A decade ago, Cornell University opened the doors of a pioneering new building, a home for innovative and collaborative life sciences research. The $162 million, 265,000-square-foot Weill Hall, named in recognition of Joan and Sanford ’55 Weill’s support for the life sciences, promised a new era with its open laboratory spaces, an abundance of natural light, state-of-the-art science infrastructure, a business incubator and a two-acre lower level for specialized facilities and services.
More importantly, the building would house two new entities – the Joan and Sanford I. Weill Institute for Cell and Molecular Biology and the Nancy E. and Peter C. Meinig School of Biomedical Engineering. Both programs boosted fundamental research in the life sciences, which was part of the vision set in motion by Provost Carolyn “Biddy” Martin (2000-08) and the Life Sciences Task Force, and was carried forward by her successor, Provost Kent Fuchs (2009-14). The Weill Institute helped establish a greater presence for the university in the study of basic cell biology; and the Meinig School better integrated the life sciences with engineering and the physical sciences, which was a priority for Fuchs.
When Weill Hall opened in 2009, Scott Emr, director of the Weill Institute, predicted: “The next 10 years will be an awesome period of discovery in the biomedical sciences.” A key to that prediction was the interdisciplinary collaborations that would be nurtured in the building.
“It was really the first of its kind on the Cornell campus – a building into which you would bring programs, and they would be central to many, many departments,” said Paula Cohen, the associate vice provost for life sciences, professor of genetics and director of the Center for Reproductive Genomics in the College of Veterinary Medicine’s Department of Biomedical Sciences. “You can have a center in name only, where you have faculty at many departments, but there’s no physical structure. Or you can do what they did at Weill Hall, and that is recruit people who come from many different departments. Both models have worked well here, but Weill Hall has achieved a presence on campus that promotes integrated life sciences in a more physical sense,” Cohen said.
A pivot toward broader collaborations
Since his appointment in 2015, Provost Michael Kotlikoff has continued Fuchs’ momentum while also working to widen the scope of collaboration to further connect Weill Cornell Medicine and Cornell Tech in New York City with the Ithaca campus.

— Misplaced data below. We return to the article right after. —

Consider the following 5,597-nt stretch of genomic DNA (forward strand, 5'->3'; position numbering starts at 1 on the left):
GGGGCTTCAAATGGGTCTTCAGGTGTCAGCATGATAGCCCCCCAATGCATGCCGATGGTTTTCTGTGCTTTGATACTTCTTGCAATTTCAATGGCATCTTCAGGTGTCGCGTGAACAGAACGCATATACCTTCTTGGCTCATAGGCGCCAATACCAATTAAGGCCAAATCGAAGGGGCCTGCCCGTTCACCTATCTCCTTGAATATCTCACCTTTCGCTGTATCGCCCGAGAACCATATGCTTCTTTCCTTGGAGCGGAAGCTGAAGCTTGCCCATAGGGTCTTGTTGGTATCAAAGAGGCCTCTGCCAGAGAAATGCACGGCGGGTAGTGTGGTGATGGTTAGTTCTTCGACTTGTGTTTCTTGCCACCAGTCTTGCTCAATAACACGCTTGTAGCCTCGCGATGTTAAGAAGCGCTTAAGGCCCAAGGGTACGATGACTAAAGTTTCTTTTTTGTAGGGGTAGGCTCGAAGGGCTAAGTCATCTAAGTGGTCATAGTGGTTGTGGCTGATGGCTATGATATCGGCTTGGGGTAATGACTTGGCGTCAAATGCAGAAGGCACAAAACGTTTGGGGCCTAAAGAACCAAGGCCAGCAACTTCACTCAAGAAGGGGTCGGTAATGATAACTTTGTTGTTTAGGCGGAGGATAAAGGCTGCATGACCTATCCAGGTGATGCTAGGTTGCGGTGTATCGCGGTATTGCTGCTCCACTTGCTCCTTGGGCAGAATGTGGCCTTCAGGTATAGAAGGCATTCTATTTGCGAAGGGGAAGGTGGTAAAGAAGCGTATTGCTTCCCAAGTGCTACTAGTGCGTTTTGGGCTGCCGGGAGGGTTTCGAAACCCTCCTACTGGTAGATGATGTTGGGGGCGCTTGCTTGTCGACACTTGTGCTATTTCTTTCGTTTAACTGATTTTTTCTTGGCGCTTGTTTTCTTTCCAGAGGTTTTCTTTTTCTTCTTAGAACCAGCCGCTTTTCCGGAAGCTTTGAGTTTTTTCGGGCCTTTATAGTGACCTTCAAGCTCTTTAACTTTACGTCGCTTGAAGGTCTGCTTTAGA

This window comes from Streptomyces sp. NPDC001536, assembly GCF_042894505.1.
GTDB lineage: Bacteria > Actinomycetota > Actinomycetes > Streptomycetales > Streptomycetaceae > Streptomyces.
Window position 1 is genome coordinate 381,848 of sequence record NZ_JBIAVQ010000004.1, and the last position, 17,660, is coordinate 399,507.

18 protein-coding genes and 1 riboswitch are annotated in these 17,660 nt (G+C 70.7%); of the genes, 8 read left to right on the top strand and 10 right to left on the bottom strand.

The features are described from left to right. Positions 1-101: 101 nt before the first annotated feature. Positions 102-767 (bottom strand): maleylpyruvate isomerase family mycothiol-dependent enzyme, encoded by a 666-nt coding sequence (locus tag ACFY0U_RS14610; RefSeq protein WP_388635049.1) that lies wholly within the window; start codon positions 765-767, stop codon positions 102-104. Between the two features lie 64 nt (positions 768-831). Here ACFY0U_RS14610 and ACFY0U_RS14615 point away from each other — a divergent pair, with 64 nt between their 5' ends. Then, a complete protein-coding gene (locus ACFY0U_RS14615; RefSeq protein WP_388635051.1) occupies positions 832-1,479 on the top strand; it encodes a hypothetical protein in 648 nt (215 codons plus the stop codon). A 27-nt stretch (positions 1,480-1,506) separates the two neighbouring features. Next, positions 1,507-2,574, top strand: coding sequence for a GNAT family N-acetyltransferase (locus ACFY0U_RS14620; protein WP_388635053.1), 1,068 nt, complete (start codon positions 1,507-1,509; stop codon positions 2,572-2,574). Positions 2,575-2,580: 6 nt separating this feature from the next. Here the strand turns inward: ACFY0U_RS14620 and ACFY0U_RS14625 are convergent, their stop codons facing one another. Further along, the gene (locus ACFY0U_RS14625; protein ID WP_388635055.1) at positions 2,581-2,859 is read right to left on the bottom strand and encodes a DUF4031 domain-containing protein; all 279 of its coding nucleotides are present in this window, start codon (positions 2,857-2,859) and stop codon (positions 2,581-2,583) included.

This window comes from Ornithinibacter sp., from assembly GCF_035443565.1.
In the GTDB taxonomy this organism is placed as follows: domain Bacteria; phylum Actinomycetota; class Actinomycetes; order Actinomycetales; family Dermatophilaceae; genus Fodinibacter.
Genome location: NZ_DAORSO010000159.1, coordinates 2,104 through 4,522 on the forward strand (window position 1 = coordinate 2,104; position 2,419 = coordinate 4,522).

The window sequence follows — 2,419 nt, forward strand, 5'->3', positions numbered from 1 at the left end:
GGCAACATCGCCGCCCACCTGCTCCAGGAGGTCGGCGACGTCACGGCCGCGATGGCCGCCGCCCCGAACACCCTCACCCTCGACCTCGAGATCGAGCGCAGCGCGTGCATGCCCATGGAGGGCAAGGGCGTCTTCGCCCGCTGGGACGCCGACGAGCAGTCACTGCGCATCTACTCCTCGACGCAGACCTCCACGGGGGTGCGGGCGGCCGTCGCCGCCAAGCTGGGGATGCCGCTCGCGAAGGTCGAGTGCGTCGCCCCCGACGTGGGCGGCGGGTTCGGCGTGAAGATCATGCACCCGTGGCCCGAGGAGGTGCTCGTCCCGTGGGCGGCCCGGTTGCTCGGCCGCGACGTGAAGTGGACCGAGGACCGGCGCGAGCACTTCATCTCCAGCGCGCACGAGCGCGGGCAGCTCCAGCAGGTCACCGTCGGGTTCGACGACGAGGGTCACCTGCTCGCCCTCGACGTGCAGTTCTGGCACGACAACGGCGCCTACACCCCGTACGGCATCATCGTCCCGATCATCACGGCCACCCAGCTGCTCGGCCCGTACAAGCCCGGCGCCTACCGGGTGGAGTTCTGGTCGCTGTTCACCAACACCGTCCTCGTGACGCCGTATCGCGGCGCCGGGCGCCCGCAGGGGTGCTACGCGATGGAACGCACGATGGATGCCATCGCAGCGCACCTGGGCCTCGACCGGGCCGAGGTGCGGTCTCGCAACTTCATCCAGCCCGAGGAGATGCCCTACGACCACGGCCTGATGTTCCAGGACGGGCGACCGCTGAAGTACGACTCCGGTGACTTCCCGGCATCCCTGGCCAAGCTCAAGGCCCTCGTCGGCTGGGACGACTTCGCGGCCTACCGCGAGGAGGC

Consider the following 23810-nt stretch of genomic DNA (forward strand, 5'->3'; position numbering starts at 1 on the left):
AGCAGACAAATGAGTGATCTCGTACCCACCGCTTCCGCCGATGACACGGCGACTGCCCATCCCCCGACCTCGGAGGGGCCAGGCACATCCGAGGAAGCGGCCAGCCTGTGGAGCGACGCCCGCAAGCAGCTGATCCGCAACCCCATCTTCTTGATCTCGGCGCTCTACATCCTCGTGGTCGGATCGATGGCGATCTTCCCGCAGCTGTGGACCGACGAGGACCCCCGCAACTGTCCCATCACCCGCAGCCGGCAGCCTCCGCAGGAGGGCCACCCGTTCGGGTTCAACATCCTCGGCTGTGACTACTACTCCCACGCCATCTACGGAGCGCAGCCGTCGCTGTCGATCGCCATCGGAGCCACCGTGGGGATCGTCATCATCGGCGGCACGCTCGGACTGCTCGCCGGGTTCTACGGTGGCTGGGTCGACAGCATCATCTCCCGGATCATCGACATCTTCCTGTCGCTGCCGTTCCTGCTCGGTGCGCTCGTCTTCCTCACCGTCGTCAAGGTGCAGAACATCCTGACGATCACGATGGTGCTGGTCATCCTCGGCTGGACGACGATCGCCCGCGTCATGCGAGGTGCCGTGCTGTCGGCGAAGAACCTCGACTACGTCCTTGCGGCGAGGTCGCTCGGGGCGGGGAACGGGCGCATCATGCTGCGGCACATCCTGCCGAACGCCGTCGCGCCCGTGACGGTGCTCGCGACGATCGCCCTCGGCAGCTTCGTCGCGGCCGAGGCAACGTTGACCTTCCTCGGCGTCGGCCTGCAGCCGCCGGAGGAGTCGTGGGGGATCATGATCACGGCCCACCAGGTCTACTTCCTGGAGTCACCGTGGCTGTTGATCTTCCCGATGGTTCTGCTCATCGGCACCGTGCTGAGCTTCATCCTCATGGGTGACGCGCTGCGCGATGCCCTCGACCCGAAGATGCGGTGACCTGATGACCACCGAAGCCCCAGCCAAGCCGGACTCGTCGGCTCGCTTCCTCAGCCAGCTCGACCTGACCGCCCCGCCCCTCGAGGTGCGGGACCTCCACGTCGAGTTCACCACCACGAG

“Ten years ago, we weren’t talking about academic integration to the extent we are now, and leveraging our colleagues at the medical school and building programs across the boundaries of Cornell Tech and the medical college, and I think that’s a critical component,” Kotlikoff said. “Today, because of the explosion of genomic data, fundamental mechanistic discoveries in model systems like yeast, drosophila and mice lead seamlessly to applications for human disease. And we are seeing increasing collaborations among the Meinig School, Weill Institute, other campus scientists and our Weill Cornell Medicine colleagues. Discovery and application go hand in hand, and together we can do much more.”
To that end, most faculty in Weill Hall actively collaborate with colleagues across campus and at Weill Cornell Medicine.
“We have faculty who do basic science research that they are thinking of in terms of diseases, and that connection makes their results more translatable,” said Marjolein van der Meulen, the James M. and Marsha McCormick Director of Biomedical Engineering and the Swanson Professor of Biomedical Engineering.
For example, biomedical engineering professor Claudia Fischbach-Teschl uses engineering strategies to develop model systems that better reproduce how tumors exist in the body – results she validates through patient samples from Weill Cornell Medicine. She also is co-director of The Cornell Center on the Physics of Cancer Metabolism with Lewis Cantley, Ph.D. ’75, the Meyer Director of the Sandra and Edward Meyer Cancer Center at Weill Cornell Medicine. The Cornell Center on the Physics of Cancer Metabolism “is really an intercampus radical collaboration,” Fischbach-Teschl said.
“The arrival of a large cohort of biomedical engineering faculty over the past 15 years has signaled a huge uptick in collaborations across the campus, with these faculty serving as the instigators of major multi-investigator interactions and grants,” Cohen said.
Similarly, Weill Institute is now home to 12 institute faculty, whose appointments cover six departments. Members of the institute are all emerging leaders in their fields, a tribute to Emr’s vision and leadership and the collaborative and intense scientific environment that he has created, Kotlikoff said.
“The faculty who were recruited to the Weill Institute are exceptionally collaborative,” Cohen said. “I think that speaks to the sort of integrated science Cornell has always been good at.”
Design promotes connections
One significant feature of Weill Hall is its open lab spaces; they run along the outer edges of the building on one side of each floor, and bring in lots of natural light. There are no walls between one researcher’s lab and the next.
“The idea was that this would be far more collaborative, rather than building walls that separate students and postdocs from lab to lab,” Emr said. “And that has been a total success, because neighboring labs do a huge amount of collaborative work together.”
The proximity means that students and postdoctoral researchers interact; what may start with borrowing reagents or equipment can lead to conversations about projects and research strategies, all of which build relationships, Emr said.
The Weill Institute also has a lounge space where students and researchers meet for lunch and coffee. “It increases these spontaneous discussions and interactions, which often then fuel new research directions, new ideas,” said Jan Lammerding, an associate professor with joint appointments in the Meinig School and Weill Institute. Lammerding currently has six projects with other researchers in the building.